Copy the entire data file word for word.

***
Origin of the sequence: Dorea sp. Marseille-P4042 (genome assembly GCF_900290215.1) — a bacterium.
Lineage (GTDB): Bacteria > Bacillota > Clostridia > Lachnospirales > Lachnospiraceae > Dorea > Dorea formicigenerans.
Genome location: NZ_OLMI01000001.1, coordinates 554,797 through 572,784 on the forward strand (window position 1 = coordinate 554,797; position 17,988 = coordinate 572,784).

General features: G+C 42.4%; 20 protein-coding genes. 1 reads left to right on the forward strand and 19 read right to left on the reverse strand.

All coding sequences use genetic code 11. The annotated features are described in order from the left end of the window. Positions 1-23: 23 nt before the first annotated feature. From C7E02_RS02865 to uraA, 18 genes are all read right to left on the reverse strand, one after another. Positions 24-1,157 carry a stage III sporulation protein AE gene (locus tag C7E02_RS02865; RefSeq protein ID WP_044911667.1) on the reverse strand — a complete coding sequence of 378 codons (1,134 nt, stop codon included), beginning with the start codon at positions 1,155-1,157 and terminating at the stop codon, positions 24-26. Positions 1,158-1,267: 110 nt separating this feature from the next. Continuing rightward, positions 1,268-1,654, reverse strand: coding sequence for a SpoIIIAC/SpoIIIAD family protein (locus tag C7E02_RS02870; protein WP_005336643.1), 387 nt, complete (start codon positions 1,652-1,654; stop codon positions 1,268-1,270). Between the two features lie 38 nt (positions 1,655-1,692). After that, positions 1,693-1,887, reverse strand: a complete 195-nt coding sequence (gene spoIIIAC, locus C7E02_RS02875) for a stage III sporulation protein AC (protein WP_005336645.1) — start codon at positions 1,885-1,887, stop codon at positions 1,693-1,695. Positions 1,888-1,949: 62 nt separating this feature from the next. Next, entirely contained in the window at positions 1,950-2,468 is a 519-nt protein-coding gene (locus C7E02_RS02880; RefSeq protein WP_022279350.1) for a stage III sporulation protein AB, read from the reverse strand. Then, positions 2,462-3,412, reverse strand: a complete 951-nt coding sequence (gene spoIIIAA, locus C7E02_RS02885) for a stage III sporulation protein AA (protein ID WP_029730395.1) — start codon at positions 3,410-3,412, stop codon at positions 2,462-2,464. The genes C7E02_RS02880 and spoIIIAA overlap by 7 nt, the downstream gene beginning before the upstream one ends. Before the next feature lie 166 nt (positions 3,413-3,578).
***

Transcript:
Origin of the sequence: Dorea sp. Marseille-P4042 (genome assembly GCF_900290215.1) — a bacterium.
Lineage (GTDB): Bacteria > Bacillota > Clostridia > Lachnospirales > Lachnospiraceae > Dorea > Dorea formicigenerans.
Genome location: NZ_OLMI01000001.1, coordinates 554,797 through 572,784 on the forward strand (window position 1 = coordinate 554,797; position 17,988 = coordinate 572,784).

General features: G+C 42.4%; 20 protein-coding genes. 1 reads left to right on the forward strand and 19 read right to left on the reverse strand.

All coding sequences use genetic code 11. The annotated features are described in order from the left end of the window. Positions 1-23: 23 nt before the first annotated feature. From C7E02_RS02865 to uraA, 18 genes are all read right to left on the reverse strand, one after another. Positions 24-1,157 carry a stage III sporulation protein AE gene (locus tag C7E02_RS02865; RefSeq protein ID WP_044911667.1) on the reverse strand — a complete coding sequence of 378 codons (1,134 nt, stop codon included), beginning with the start codon at positions 1,155-1,157 and terminating at the stop codon, positions 24-26. Positions 1,158-1,267: 110 nt separating this feature from the next. Continuing rightward, positions 1,268-1,654, reverse strand: coding sequence for a SpoIIIAC/SpoIIIAD family protein (locus tag C7E02_RS02870; protein WP_005336643.1), 387 nt, complete (start codon positions 1,652-1,654; stop codon positions 1,268-1,270). Between the two features lie 38 nt (positions 1,655-1,692). After that, positions 1,693-1,887, reverse strand: a complete 195-nt coding sequence (gene spoIIIAC, locus C7E02_RS02875) for a stage III sporulation protein AC (protein WP_005336645.1) — start codon at positions 1,885-1,887, stop codon at positions 1,693-1,695. Positions 1,888-1,949: 62 nt separating this feature from the next. Next, entirely contained in the window at positions 1,950-2,468 is a 519-nt protein-coding gene (locus C7E02_RS02880; RefSeq protein WP_022279350.1) for a stage III sporulation protein AB, read from the reverse strand. Then, positions 2,462-3,412, reverse strand: a complete 951-nt coding sequence (gene spoIIIAA, locus C7E02_RS02885) for a stage III sporulation protein AA (protein ID WP_029730395.1) — start codon at positions 3,410-3,412, stop codon at positions 2,462-2,464. The genes C7E02_RS02880 and spoIIIAA overlap by 7 nt, the downstream gene beginning before the upstream one ends. Before the next feature lie 166 nt (positions 3,413-3,578).